A sequencer 5 synchronizes the scanning of the detector by system 2, the successive addition of charges from one cell to those from another via a transfer circuit and the reading by shift circuit 4 by harmonizing the scan voltages and the transfer voltages applied to CCD storage sinks and the zones in shift circuit 4. Consequently, the frequency at which charges are transferred from one cell to another is controlled by sequencer 5 so that they are added and read at the same high speed as the detector horizontal linear scan. At output from circuit 4, an amplifier 6 amplifies the video signal and then applies it to terminal S.
When the number of columns of pixels in the detector 1 is small, for example 4 in the SOFRADIR 288 without requiring an additional external processing circuit.
However, for a matrix detector with a larger number of columns, the number of cells contributing to a given accumulation of charges is limited by the scan linearity and the angular movements of the line of sight since, if the number is too high, the charges summed no longer correspond exactly to the same pixel due to the non-linearity of the scan and the angular shifts. Associating between 8 and 12 cells is an acceptable compromise which allows significant improvement of the signal to noise ratio, giving a gain of approx 3, without excessively reducing the image quality.
When the detector has such a number of cell columns, i.e. between 8 and 12 or even more, it becomes necessary to use an external digital TDI circuit. Such a circuit is illustrated in FIG. 2 and includes an analog-digital converter (ADC) 10 which receives an analog video signal output by a conventional detector, such as detector 1, and samples this signal at digital luminance levels corresponding to the luminous fluxes received from the respective detector cells. The digital luminance values for a given frame are then written into an image memory 11 via an address generator 12 which positions these values in memory 11 as a function of the position of the cells in the image of the scene observed at the instant at which they receive the corresponding light flux. A sequencer 13 defines the address timing as a function of the scan speed so that each luminance value memorized corresponds to the flux received by each cell in detector 1 during the same predetermined time.
External TDI then involves adding the luminance values for one frame to those for the next frame, the frames being successively stored and read at the rate defined by sequencer 13 with a shift of 1 pixel, i.e. between the luminance value for a first frame received from a given cell and the luminance value received from the neighbouring cell which has output, at the next frame and due to the shift of the detector by an appropriate distance, the luminous flux received from the same point in the scene. To do this, the detector must move, between two read operations, a distance equal to that between the centers of two adjacent cells to obtain a shift of 1 pixel.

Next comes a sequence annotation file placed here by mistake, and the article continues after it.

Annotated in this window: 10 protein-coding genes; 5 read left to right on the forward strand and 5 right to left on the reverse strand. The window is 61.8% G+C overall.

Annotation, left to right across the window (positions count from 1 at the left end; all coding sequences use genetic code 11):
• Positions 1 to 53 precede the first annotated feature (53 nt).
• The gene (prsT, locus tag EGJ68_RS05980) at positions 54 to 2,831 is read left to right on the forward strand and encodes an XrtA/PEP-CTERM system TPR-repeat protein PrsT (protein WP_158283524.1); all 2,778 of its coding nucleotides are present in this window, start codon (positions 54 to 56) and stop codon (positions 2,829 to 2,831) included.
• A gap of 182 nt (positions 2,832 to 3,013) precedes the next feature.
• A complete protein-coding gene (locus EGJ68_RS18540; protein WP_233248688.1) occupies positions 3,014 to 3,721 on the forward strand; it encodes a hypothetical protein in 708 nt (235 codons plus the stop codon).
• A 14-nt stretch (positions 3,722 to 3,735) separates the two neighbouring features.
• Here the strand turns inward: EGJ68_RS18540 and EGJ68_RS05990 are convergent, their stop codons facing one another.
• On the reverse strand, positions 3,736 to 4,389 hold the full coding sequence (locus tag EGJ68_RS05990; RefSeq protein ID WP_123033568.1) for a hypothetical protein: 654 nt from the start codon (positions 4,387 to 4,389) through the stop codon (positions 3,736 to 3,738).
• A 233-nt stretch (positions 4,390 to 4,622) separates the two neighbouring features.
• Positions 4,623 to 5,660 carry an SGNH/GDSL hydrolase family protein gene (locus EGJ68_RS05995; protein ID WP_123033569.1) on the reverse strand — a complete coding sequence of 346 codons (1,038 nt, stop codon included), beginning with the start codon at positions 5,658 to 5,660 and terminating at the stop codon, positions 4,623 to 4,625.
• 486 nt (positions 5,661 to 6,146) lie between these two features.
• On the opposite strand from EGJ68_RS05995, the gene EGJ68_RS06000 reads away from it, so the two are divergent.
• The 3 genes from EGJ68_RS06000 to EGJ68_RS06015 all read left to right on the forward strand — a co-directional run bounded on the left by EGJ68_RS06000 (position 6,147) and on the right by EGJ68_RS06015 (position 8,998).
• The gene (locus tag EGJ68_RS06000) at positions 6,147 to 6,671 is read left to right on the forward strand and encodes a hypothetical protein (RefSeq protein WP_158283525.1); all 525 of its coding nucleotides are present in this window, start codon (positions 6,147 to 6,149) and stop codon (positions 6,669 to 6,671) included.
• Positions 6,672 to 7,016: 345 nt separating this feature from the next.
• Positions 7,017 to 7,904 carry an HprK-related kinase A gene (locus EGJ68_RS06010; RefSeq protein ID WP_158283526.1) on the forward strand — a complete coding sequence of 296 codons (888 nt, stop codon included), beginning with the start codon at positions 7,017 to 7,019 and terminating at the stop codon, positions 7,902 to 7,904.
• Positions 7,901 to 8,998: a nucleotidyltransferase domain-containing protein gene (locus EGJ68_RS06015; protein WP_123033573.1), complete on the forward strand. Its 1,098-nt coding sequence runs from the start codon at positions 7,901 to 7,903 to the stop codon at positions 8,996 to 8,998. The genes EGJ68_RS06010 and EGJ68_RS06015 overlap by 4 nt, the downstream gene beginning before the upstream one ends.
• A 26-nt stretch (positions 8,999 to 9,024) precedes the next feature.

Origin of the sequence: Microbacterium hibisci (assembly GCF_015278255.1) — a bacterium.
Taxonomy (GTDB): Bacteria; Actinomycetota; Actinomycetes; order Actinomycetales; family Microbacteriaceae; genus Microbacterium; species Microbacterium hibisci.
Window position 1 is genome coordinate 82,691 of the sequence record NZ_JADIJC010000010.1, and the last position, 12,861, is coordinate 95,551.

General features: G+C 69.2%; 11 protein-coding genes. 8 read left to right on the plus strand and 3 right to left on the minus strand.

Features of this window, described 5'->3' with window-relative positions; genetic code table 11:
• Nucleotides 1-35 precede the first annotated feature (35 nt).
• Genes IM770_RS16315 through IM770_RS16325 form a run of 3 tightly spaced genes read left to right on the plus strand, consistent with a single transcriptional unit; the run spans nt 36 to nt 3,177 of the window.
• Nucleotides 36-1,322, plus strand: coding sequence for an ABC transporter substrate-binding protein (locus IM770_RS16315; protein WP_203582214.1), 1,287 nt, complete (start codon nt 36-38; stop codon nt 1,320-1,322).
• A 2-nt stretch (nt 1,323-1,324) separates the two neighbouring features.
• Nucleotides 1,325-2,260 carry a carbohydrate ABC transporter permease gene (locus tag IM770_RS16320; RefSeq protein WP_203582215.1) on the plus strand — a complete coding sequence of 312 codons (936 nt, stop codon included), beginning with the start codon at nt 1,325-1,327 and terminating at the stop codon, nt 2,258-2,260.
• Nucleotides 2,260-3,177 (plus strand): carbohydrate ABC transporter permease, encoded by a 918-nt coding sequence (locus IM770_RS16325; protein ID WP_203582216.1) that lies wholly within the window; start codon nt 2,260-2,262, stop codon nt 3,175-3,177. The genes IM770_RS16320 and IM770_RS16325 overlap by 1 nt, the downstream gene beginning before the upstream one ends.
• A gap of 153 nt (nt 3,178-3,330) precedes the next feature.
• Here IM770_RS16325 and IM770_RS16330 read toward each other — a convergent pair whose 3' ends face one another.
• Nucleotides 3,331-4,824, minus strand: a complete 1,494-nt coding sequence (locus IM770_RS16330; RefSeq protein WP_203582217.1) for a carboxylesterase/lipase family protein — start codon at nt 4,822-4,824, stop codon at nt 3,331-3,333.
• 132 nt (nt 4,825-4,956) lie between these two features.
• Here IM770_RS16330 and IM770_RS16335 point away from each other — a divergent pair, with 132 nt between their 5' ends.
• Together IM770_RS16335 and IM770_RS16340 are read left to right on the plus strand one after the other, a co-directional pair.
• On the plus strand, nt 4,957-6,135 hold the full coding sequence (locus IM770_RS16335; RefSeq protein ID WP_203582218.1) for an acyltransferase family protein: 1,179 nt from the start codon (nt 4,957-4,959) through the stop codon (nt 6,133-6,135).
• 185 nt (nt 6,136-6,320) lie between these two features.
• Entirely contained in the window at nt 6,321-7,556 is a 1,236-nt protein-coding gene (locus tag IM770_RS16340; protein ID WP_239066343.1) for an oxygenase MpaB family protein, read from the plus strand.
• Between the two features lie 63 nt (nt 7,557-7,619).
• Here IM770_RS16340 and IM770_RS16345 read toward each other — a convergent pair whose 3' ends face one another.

The values are added for a predetermined number of successive frames, for example 8 to 12, these summed frames also being said to be "shifted by 1 pixel". The addition is done by a loop accumulator consisting of memory 11 connected to adder 14. The output from the external TDI circuit is an analog video signal S', obtained after conversion to analog form by a digital-analog converter (DAC) 16.
In the case of the external TDI circuit described above, the scan speed therefore makes it necessary to shift the detector a distance equal to that between the centers of 2 cells, referred to earlier as a "1-pixel shift", between each read of the detector frame. For example, if the image resolution is 1 mrad per pixel and the read rate is 1 ms, the nominal scan speed is 1 rad/s.
In the invention, the chosen scan speed is not equal to, for example it is less than, the nominal value required for external TDI and thus creates new frames. The digital luminance values can then be summed, with or without a shift, using different combinations to suit the different types of scan possible: linear, circular or spiral. The number of frames to be summed and the types of successives additions, i.e. with or without shift, depends on the conditions under which the scan is made, in particular the way in which the scene observed varies, which depends on the mode in which the detector is used, and the type of scan used.